9. It’s hard _not_ to believe you when you say you care about pixels. 2007 Office will shure look attractive. But what about consistency? Might Office 2007 just be as, say, KDE – pleasing to the eye, but a closed ecosystem, concerning consistency and usability? Experience tells me not to have too high hopes. Please, UI folks at Microsoft: prove me wrong.

  10. Steven Fisher says:

    "’m quite, shall we say, skeptical about the "Every time there’s a pixel tewak, developers need to adopt their code to the new style or look out of place" line. Even Microsoft can’t get it right."

    Which is, in a nutshell, exactly why the current "one implementation per application" system is so stupid.

    I appreciate that Microsoft needs to have product to sell, but if part of their product is redefining the way a Windows application should look (or worse, like in this case, behave) this code should be available to other developers. Users don’t understand "Oh, that’s Microsoft’s thing. We can’t use it." They just want us to look modern.

  11. Bram Pitoyo says:

    It’s so true, because three of the most important thing in UI design is consistency, consistency and consistency — which Office 2007 haven’t showed yet.

    I’m not trying to bash Microsoft, by the way, I’m just saying that Apple did a better job at being consistent at aligning their UI any many array of Applications. Is it consistent enough? I don’t think so, and it’s going increasingly not so (the OS X 10.4 look, for example.)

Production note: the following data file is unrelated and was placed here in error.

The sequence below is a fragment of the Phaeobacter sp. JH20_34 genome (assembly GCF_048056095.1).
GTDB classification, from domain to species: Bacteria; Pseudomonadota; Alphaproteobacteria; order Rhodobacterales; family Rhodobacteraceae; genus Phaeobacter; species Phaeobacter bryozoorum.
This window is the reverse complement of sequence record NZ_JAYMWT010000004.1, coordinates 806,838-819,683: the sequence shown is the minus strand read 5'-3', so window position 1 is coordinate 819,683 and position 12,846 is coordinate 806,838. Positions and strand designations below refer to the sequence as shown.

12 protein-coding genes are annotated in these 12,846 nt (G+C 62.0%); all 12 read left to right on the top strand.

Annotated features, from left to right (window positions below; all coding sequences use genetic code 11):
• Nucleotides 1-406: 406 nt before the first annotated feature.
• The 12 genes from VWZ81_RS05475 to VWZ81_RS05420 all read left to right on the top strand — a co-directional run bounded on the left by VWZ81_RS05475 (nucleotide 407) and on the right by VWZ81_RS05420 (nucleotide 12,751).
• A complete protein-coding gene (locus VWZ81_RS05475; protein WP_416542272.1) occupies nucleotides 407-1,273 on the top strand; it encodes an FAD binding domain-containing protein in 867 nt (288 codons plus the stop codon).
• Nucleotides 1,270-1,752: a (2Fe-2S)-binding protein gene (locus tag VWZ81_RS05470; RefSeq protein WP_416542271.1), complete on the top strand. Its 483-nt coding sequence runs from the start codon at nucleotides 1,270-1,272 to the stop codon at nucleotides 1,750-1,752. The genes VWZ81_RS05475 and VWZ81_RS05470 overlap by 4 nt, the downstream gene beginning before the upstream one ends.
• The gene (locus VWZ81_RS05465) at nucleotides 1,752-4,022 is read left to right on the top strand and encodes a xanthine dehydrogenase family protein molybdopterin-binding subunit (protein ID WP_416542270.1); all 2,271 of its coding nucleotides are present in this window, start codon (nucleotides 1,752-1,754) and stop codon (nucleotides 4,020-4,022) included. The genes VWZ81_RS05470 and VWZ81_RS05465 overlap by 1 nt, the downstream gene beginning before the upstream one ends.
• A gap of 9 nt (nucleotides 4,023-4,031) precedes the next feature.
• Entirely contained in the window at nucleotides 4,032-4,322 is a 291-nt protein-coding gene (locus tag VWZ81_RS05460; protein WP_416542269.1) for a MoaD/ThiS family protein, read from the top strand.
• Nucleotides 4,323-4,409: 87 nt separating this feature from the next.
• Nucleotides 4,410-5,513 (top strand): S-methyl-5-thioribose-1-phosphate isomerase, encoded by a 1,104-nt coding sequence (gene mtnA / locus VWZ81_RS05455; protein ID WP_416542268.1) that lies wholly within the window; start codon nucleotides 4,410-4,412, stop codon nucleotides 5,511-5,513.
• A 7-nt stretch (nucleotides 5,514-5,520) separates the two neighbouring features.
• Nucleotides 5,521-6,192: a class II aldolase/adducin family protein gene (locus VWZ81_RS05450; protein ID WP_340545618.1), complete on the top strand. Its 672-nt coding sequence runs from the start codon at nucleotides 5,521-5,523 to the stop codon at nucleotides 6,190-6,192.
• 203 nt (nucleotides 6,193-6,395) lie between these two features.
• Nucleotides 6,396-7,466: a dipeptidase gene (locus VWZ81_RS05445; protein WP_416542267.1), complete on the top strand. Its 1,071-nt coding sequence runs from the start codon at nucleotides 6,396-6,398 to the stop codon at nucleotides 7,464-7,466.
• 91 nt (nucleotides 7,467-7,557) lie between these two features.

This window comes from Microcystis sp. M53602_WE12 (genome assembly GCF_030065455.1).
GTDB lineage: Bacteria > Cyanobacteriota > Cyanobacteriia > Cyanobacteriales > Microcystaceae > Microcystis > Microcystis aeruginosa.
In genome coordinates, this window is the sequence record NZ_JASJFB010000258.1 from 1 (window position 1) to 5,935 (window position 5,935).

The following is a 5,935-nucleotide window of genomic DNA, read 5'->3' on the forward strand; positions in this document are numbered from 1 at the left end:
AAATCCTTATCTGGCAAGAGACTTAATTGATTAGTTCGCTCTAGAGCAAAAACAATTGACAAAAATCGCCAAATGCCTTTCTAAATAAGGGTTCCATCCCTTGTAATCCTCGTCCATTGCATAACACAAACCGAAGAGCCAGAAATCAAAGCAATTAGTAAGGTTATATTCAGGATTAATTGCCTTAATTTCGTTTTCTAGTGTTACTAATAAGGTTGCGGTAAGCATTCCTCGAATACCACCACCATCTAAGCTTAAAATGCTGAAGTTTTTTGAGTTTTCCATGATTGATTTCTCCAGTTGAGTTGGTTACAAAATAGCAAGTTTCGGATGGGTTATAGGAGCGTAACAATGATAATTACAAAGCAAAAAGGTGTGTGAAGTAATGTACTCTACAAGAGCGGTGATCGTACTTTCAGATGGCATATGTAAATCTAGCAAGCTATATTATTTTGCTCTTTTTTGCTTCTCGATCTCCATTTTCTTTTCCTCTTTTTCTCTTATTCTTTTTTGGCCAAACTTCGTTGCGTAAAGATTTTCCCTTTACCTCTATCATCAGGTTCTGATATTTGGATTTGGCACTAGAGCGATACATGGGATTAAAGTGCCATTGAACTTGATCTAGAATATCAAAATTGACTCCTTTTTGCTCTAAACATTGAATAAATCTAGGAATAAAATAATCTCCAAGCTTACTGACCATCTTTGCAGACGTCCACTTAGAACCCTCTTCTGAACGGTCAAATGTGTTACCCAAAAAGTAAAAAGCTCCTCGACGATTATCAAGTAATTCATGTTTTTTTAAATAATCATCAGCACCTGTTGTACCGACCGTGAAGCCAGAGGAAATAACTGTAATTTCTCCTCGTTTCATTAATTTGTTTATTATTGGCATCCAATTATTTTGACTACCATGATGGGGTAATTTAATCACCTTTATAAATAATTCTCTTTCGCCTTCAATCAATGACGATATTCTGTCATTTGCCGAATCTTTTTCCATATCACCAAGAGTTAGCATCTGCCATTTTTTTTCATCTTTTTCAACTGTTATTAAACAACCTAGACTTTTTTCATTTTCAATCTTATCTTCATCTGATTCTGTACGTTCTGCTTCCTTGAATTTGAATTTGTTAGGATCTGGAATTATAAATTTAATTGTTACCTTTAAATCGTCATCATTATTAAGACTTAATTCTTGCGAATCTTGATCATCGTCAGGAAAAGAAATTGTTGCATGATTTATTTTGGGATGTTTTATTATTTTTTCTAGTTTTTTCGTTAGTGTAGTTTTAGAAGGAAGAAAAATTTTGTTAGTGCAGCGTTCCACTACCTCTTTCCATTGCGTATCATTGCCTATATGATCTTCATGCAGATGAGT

So, whatever the final decision will be, I hope it has the same look-and-feel with Vista (which was already very inconsistent within itself as one of us mentioned.) Maybe Microsoft is nowhere near Apple, design-wise, but I hope they’re getting closer with the launching of the Office 2007 UI.

  12. "…but if part of their product is redefining the way a Windows application should look (or worse, like in this case, behave) this code should be available to other developers."

    Disagree. The new UI is not defining how a Windows application should look. As Jensen stated early on, the new UI is defining how Microsoft Office should look and behave. It’s not meant as a general UI design for all applications.

  13. Zian says:

    "It’s not meant as a general UI design for all applications."